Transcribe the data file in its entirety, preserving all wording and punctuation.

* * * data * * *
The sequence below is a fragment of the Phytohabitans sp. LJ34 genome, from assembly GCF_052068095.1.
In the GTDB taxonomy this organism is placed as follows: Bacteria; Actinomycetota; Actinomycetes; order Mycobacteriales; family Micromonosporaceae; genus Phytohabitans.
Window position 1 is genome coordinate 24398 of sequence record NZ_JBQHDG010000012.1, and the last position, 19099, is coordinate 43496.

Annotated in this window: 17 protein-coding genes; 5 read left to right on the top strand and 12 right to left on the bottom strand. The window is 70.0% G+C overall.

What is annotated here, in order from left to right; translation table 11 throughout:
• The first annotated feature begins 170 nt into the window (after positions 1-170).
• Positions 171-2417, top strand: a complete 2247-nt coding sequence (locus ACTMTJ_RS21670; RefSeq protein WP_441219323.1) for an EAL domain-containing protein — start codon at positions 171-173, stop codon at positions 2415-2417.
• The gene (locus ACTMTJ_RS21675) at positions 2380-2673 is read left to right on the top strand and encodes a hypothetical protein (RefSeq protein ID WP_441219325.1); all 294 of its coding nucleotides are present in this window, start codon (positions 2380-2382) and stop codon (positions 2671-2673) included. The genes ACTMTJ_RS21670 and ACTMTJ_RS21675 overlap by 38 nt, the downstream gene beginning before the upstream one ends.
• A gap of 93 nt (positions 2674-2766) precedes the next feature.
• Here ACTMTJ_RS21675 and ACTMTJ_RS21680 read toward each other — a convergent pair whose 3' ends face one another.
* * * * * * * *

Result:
The sequence below is a fragment of the Phytohabitans sp. LJ34 genome, from assembly GCF_052068095.1.
In the GTDB taxonomy this organism is placed as follows: Bacteria; Actinomycetota; Actinomycetes; order Mycobacteriales; family Micromonosporaceae; genus Phytohabitans.
Window position 1 is genome coordinate 24398 of sequence record NZ_JBQHDG010000012.1, and the last position, 19099, is coordinate 43496.

Annotated in this window: 17 protein-coding genes; 5 read left to right on the top strand and 12 right to left on the bottom strand. The window is 70.0% G+C overall.

What is annotated here, in order from left to right; translation table 11 throughout:
• The first annotated feature begins 170 nt into the window (after positions 1-170).
• Positions 171-2417, top strand: a complete 2247-nt coding sequence (locus ACTMTJ_RS21670; RefSeq protein WP_441219323.1) for an EAL domain-containing protein — start codon at positions 171-173, stop codon at positions 2415-2417.
• The gene (locus ACTMTJ_RS21675) at positions 2380-2673 is read left to right on the top strand and encodes a hypothetical protein (RefSeq protein ID WP_441219325.1); all 294 of its coding nucleotides are present in this window, start codon (positions 2380-2382) and stop codon (positions 2671-2673) included. The genes ACTMTJ_RS21670 and ACTMTJ_RS21675 overlap by 38 nt, the downstream gene beginning before the upstream one ends.
• A gap of 93 nt (positions 2674-2766) precedes the next feature.
• Here ACTMTJ_RS21675 and ACTMTJ_RS21680 read toward each other — a convergent pair whose 3' ends face one another.